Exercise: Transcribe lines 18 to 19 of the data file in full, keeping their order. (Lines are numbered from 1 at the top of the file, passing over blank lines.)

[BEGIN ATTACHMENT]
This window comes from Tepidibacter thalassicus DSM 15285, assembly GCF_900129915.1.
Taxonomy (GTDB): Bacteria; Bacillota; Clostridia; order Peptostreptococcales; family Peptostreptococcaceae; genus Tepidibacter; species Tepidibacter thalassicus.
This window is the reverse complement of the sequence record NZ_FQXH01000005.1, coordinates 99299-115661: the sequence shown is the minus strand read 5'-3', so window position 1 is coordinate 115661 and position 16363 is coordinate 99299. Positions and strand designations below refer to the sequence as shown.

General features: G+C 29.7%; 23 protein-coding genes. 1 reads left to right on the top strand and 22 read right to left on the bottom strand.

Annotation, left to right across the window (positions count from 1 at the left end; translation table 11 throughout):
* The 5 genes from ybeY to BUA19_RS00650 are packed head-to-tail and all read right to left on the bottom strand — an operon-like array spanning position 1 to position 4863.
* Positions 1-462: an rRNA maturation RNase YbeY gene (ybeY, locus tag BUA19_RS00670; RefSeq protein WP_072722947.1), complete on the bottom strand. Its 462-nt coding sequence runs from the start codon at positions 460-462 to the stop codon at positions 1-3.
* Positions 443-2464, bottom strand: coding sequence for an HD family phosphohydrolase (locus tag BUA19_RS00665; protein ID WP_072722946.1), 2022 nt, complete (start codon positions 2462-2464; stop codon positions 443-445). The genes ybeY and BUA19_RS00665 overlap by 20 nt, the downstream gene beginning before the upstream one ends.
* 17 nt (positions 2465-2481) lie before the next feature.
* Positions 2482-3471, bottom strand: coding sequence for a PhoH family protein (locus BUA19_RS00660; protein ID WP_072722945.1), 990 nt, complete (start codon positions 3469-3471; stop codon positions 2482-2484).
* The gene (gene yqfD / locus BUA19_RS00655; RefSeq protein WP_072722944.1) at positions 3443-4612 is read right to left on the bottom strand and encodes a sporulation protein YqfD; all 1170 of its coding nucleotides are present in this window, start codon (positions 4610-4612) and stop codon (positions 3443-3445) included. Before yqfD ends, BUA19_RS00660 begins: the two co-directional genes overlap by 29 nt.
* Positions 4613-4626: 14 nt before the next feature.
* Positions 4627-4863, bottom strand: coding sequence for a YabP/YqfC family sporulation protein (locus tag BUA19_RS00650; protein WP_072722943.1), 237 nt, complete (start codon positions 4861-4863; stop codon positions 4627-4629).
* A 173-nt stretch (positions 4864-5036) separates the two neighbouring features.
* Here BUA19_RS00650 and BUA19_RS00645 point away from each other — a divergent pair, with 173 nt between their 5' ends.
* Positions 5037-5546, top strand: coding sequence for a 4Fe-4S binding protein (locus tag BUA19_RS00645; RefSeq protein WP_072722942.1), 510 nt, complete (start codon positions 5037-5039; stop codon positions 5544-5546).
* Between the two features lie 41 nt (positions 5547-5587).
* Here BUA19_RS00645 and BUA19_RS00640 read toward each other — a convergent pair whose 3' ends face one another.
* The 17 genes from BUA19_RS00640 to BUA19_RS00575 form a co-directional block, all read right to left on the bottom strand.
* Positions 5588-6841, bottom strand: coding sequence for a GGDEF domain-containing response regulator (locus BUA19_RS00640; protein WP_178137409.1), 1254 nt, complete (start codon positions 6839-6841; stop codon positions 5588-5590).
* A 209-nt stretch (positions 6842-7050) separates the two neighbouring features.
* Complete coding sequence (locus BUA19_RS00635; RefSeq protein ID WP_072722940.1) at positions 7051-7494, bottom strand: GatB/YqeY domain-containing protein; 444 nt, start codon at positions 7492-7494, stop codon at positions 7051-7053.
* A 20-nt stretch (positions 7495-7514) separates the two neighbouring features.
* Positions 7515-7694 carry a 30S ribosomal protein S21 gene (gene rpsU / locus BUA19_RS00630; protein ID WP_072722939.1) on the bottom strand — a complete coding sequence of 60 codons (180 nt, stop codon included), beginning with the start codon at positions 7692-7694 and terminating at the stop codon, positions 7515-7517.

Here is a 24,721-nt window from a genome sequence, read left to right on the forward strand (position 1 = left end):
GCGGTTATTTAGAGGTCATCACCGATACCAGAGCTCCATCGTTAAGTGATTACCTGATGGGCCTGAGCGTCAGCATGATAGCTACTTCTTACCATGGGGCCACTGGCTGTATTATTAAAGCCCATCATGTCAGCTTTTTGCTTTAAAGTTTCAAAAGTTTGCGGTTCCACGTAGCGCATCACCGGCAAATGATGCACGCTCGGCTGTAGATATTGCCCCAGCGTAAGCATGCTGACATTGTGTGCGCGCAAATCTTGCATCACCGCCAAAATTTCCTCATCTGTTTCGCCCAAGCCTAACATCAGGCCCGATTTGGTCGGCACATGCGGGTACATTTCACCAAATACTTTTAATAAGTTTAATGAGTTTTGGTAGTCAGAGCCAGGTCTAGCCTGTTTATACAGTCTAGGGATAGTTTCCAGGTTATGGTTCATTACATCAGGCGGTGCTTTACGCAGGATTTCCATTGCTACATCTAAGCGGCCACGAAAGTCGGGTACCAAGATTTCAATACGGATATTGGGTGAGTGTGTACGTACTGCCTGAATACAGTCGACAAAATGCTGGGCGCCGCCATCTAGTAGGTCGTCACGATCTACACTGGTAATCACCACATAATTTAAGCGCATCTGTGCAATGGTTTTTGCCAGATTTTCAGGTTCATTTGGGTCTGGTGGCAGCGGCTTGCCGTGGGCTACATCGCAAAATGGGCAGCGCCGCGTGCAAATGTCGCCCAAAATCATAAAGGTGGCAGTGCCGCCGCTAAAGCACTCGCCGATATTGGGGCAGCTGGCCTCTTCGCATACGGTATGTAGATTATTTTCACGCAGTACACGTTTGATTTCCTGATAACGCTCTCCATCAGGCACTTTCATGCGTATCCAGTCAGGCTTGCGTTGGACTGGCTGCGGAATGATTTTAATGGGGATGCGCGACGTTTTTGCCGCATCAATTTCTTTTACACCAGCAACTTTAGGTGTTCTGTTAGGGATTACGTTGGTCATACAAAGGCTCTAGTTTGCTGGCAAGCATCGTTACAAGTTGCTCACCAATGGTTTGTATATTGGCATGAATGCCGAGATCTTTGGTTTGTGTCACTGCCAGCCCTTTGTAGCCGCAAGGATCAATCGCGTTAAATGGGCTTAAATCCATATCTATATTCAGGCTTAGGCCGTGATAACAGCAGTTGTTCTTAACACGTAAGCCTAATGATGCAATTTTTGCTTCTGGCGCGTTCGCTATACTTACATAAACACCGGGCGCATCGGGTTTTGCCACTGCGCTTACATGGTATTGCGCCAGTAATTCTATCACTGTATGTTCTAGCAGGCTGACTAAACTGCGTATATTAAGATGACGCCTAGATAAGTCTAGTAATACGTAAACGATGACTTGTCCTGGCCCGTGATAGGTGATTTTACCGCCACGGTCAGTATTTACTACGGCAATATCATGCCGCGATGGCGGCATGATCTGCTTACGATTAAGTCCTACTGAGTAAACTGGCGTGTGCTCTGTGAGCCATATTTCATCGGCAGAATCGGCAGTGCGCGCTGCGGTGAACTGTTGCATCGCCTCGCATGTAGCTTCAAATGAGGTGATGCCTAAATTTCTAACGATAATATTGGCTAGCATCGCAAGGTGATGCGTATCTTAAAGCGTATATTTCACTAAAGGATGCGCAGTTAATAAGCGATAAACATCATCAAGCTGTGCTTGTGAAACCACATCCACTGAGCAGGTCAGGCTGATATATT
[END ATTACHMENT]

* Here BUA19_RS00645 and BUA19_RS00640 read toward each other — a convergent pair whose 3' ends face one another.
* The 17 genes from BUA19_RS00640 to BUA19_RS00575 form a co-directional block, all read right to left on the bottom strand.